Graduating woman enters the world

Graduating woman enters the world

Isfeld senior influenced by strong women

Editor’s note: Today is International Women’s Day



The person I am is greatly influenced by the women I want to be. The people and places where I’ve seen acts of femininity, strength, controversy, and attitude, have shaped who I’m becoming.

I’d like to say I’ve already done a lot of growing, and that I’m emotionally and mentally developed for a teenager. This is partly because of the impressive amount of purposeful women I’ve surrounded myself with.

Kiley Verbowski, the one who showed me femininity doesn’t belong in a box, allowed me to be less stressed about not having long hair and a petite body. My mother, who has occupied her time with sports into her 50s. My sister, whose intelligence and can-do attitude is something I always aspire. Frida Kahlo, an early feminist who taught me, alongside Dr. Claire, that it’s okay to be a sexual woman, or alternatively, an abstinent one.

But these are other people, not me. So I ask, what have I done to be a strong woman?

As a graduating woman, how do I know I can make it in the real world? I’m far too full of insecurities to dive into the many new things heading my way with any kind of confidence. The lack of courage is at a point where I don’t even feel sure if I can call myself a woman.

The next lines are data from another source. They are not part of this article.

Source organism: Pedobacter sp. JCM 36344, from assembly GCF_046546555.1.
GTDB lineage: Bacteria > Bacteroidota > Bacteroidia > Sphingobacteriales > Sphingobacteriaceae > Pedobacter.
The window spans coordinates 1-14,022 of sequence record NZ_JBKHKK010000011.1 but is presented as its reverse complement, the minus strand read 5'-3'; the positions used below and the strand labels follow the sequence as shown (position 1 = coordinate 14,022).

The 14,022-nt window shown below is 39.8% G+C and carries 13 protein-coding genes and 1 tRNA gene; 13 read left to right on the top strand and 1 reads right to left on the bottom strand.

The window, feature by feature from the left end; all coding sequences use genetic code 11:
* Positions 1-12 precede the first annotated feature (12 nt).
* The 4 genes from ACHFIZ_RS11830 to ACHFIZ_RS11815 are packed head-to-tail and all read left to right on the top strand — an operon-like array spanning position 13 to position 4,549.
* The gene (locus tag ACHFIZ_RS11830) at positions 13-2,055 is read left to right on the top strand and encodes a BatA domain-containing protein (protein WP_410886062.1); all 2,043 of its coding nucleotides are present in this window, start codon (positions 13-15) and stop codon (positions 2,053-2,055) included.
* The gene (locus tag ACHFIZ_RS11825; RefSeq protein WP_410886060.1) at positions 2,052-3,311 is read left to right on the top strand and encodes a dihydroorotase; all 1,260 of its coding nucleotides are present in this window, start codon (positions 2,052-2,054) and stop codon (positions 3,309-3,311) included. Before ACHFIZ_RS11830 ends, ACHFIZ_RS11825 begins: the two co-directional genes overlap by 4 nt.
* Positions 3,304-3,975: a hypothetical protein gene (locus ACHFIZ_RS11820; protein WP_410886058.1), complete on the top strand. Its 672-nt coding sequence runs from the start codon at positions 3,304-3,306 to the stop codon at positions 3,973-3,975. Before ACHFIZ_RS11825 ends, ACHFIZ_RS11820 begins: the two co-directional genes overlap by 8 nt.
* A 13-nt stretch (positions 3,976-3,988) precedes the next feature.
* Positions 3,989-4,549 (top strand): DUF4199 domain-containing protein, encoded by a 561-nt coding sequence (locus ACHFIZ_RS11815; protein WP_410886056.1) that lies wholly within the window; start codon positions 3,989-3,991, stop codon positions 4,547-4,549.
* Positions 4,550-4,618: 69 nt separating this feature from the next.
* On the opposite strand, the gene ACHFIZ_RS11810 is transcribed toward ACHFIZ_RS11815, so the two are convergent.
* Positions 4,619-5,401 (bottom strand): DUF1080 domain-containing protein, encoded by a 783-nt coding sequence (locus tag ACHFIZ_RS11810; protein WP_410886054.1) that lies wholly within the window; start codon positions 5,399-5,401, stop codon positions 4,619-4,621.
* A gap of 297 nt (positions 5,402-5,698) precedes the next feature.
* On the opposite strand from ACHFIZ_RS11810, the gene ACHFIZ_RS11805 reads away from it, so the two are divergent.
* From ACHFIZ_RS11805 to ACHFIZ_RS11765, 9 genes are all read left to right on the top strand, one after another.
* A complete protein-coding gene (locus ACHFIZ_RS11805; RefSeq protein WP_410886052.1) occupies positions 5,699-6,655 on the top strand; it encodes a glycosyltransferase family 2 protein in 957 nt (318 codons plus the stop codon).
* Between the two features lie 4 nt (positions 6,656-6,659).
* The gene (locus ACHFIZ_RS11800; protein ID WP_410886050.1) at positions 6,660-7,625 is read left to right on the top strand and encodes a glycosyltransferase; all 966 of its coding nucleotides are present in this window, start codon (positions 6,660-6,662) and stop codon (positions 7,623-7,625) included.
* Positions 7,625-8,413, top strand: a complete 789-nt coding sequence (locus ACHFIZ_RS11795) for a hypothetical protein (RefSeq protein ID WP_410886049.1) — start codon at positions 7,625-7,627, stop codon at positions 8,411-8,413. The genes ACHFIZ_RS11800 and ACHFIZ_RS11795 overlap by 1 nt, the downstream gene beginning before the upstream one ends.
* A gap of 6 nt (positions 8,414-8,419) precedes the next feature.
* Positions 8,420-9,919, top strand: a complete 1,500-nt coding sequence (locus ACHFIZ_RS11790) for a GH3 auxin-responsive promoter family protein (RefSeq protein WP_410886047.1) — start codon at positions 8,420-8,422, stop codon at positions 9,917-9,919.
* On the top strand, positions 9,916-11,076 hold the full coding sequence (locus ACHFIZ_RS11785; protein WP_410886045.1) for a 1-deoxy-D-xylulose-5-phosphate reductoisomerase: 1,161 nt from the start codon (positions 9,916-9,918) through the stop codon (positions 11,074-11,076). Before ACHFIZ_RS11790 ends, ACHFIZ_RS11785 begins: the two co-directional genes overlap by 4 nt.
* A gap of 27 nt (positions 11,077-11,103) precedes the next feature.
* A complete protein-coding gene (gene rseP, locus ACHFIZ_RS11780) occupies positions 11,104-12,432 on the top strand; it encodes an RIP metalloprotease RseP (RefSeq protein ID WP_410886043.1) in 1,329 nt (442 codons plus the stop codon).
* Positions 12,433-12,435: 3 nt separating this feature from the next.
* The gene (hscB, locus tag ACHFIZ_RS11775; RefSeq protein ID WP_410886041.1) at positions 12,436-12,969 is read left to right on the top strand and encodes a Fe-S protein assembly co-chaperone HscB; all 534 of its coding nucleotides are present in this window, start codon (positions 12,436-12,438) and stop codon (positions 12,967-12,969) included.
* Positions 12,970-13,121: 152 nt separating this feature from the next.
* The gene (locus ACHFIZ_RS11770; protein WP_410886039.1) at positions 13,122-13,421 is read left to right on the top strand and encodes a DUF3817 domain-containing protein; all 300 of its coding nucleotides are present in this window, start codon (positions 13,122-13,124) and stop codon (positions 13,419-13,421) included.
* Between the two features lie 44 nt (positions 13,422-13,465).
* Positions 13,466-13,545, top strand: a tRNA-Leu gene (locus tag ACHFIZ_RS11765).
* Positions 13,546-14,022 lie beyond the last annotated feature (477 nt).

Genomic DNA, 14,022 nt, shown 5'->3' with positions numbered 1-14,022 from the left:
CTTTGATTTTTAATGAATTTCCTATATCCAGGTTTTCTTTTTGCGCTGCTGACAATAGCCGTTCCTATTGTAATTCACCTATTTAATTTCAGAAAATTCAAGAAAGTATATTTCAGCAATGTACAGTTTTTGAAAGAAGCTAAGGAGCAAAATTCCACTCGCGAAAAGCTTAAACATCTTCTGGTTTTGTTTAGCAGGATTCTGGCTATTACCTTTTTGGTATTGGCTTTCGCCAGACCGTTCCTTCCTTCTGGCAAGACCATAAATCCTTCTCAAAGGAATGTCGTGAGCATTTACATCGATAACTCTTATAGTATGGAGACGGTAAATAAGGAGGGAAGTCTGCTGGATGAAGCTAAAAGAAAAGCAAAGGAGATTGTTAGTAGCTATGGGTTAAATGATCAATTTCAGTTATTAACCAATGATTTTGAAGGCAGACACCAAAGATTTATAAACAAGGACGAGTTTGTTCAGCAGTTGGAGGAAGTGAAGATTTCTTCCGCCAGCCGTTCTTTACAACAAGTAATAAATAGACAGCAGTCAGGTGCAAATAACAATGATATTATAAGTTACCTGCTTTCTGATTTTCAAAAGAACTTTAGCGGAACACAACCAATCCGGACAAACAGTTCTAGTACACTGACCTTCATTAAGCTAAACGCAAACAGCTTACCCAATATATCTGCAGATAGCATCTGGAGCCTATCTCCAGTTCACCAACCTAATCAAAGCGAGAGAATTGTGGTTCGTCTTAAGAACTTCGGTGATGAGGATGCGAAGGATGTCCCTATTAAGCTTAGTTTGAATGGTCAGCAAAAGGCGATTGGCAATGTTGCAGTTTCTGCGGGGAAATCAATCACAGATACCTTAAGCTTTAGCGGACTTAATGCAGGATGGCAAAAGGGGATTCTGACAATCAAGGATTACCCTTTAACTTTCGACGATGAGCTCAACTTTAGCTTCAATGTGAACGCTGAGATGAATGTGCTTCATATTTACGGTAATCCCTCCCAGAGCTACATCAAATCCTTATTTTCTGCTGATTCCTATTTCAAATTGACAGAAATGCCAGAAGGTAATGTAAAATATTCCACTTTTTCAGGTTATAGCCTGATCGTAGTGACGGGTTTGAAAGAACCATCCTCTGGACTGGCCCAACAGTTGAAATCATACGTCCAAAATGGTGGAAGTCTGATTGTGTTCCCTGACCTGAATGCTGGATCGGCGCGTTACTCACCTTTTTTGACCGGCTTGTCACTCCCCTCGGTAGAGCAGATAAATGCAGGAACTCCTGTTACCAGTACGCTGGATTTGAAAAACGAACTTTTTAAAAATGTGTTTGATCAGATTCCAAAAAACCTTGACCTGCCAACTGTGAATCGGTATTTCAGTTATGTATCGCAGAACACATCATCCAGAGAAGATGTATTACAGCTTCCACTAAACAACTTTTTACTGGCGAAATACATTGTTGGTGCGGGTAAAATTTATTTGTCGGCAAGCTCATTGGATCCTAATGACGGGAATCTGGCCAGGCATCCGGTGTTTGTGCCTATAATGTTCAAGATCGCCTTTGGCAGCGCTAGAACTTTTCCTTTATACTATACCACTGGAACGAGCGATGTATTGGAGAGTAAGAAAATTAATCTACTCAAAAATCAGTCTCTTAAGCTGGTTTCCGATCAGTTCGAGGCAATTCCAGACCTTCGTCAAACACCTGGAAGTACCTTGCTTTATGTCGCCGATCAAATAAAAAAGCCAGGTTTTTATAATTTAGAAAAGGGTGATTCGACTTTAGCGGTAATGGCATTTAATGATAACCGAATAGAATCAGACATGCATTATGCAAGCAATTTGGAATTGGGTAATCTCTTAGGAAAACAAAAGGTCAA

I feel too young and unaccomplished to have that status. I relate being a woman to a strong and independent type of person, a person I feel I’m not yet.

And still, these insecurities feel almost natural. Just because I’m young and naive doesn’t mean I’ll be stuck that way for long. Learning will be a full time job after I graduate, and that goes the same for all my classmates, regardless of gender.

I feel excited to surround myself with new women, to learn more about them and myself. Women unlike the homegrown island girls I’ve spent my whole high school career with and feel judged by and whom I judge. I’ll get to grow to be confident in a different way, and feel empowered by my friends.

I can take on my own part of the world and have the stamina to challenge what I disagree with. I will be ready to deal with the unavoidable oversexualization of my body and workplace sexism.

My attitude is positive and realistic. Struggle is inescapable, so all I can do is look forward to bringing a personal touch to everything I do.

Sarah Nuez is a senior at Mark Isfeld High School and a contributor to the Comox Valley CivicJournalism Project. She may be reached at


FURTHER READING: The importance of strong women; Beyond #MeToo, with pride, protests and pressure